The rollout of full fibre (FTTP) lines should also, eventually, help to reduce such thefts as fibre has no value to thieves. But this won’t completely stop the problem from occurring because fibre and copper cables often share some of the same ducts, and thieves sometimes confuse the two. Not to mention that thieves don’t only steal copper cable, but also go after other equipment (e.g. batteries in street cabinets) that may now also be protected with the new method.

At this point, those of you who have been around in this industry for a while may recall that a similar approach was in fact tried some 14 years ago (here). Back then a “sophisticated forensic marking liquid“, called SmartWater, was used to mark the outer shell and inner core of the operator’s cables, along with tools and other equipment. But it’s unclear what happened to that.

However, Openreach says the new approach is a lot “smarter” than SmartWater, not least because it can very precisely pinpoint where a theft has occurred (down to a specific spot within their network) and the marker is unique to the network operator. This helps to secure convictions by irrefutably linking a perpetrator to the crime scene. The new system is also more versatile (i.e. it can be sprayed on, or applied as a gel etc.).


NOTE: Openreach works with Crimestoppers and anyone with information regarding cable theft can report it anonymously online or by phone on 0800555111, which sometimes even attracts a reward of up to £20k.

UPDATE 26th Apr 2024 @ 7:45am

We’ve been informed that Virgin Media (VMO2) are also using this technology.

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By Mark Jackson
Mark is a professional technology writer, IT consultant and computer engineer from Dorset (England), he also founded ISPreview in 1999 and enjoys analysing the latest telecoms and broadband developments. Find me on X (Twitter), Mastodon, Facebook and .
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16 Responses
  1. Avatar photo Sam P says:

    Good luck with that. We all know who is responsible.

    1. Avatar photo Yo says:

      I don’t know, who?

    2. Avatar photo htmm says:

      I don’t, but If you do you can call Crimestoppers on 0800555111 and potentially claim a reward of up to £20k.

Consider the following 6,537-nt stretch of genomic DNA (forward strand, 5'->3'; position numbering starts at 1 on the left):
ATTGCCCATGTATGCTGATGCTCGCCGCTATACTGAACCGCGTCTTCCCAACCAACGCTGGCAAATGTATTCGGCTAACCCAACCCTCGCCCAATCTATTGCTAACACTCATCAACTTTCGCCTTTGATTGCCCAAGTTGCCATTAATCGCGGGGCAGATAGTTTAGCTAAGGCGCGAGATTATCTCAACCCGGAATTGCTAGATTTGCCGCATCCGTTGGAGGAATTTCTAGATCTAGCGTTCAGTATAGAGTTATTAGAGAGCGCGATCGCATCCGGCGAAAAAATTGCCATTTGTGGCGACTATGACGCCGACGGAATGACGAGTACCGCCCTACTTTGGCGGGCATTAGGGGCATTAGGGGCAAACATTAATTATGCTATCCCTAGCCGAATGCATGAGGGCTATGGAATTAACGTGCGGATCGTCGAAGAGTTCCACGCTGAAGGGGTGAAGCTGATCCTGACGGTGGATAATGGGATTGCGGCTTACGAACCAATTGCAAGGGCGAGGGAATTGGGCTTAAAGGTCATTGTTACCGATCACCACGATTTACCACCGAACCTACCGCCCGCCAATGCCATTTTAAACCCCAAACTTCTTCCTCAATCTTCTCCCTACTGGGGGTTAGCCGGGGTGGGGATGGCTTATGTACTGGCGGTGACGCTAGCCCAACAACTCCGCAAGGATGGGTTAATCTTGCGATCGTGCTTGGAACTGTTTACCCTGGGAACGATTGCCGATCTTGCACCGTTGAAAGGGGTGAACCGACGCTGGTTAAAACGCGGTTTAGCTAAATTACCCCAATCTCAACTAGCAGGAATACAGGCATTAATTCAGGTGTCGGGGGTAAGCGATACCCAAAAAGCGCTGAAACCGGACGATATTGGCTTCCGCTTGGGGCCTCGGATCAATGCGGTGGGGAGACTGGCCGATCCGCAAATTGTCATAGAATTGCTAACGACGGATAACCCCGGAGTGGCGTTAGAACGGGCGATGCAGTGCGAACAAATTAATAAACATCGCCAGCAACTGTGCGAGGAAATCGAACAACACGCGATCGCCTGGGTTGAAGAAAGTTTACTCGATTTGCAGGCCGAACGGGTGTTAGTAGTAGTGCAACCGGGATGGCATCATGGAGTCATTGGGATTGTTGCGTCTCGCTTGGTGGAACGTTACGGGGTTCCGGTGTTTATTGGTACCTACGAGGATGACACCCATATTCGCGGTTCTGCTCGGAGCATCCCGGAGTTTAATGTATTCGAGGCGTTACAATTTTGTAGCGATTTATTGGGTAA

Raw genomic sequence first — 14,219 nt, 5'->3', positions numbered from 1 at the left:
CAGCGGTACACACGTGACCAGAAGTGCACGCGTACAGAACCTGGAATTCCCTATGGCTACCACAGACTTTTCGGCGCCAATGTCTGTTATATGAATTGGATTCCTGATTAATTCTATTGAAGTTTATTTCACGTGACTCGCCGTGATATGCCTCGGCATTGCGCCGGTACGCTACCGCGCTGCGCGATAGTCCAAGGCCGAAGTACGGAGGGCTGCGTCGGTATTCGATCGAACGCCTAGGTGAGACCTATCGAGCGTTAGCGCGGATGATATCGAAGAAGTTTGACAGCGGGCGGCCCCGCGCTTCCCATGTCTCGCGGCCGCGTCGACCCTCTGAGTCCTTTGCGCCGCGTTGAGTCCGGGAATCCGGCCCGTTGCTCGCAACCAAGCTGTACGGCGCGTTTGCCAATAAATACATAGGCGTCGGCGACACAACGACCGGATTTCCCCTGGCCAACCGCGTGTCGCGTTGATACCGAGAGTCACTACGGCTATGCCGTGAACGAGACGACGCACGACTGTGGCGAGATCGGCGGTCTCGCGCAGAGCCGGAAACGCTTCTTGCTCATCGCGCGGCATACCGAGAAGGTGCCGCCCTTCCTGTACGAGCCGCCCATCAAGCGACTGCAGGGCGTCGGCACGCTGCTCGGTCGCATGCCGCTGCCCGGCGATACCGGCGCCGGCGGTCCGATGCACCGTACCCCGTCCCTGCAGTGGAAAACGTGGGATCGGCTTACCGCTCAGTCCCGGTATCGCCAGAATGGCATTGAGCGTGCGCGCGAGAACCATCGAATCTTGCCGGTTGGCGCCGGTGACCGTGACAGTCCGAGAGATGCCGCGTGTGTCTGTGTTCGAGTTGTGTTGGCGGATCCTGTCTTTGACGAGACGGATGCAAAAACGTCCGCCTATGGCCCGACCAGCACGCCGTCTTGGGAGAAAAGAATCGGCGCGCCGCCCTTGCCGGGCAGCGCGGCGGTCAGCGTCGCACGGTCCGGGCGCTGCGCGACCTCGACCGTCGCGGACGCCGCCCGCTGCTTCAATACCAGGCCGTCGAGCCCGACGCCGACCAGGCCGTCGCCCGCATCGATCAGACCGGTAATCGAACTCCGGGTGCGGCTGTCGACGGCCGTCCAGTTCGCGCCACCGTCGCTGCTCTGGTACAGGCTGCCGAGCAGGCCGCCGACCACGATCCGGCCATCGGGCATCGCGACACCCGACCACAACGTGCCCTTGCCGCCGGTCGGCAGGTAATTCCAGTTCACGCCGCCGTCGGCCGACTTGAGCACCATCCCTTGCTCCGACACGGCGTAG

2. Avatar photo Insertfloppydiskhere says:

    Very cool technology,Good luck getting DNA samples from a caravan site.

    1. Avatar photo NJackooo says:

      Man this cracked me up

  3. Avatar photo Fibre Scriber says:

    Travelling heavy Travelling heavy, just gotta get some copper tonight.

    1. Avatar photo Fibre Scriber says:

      These guys will do away with copper before Openreach!

  4. Avatar photo Bob says:

    If they melt the copper down and that’s not hard to do the DNA is useless

    1. Mark-Jackson Mark Jackson says:

      Yep, but of course it often sits around for a time before that happens, and the markers left on the people, vehicles and other contacts involved are likely to remain present for a lot longer.

  5. Avatar photo Big Dave says:

    I understand a lot of stolen copper gets taken out of the country and cashed in abroad. Dna marking will of limited use.

    1. Avatar photo Jon1 says:

      All gets melted down in Sheffield. Police won’t go near these gangs, big money, dangerous people with no civilian casualties.
      Travellers are just a pawn in this game.
      This device changing nothing.

    2. Avatar photo 10BaseT says:

      haha, yeah. Copper is not drugs to take it out of the country and still make a profit of it.

  6. Avatar photo Yo says:

    All I want to know is how many offenders were caught using this technology and how much copper was recovered.

    1. Avatar photo Jon1 says:

      Safe to say Zero

    2. Avatar photo Alex says:

      It literally says that 3 people were convicted in Lincolnshire.

    3. Avatar photo 10BaseT says:

      Three people convicted, thats a massive number. I am guessing police recovered 100 tons of copper.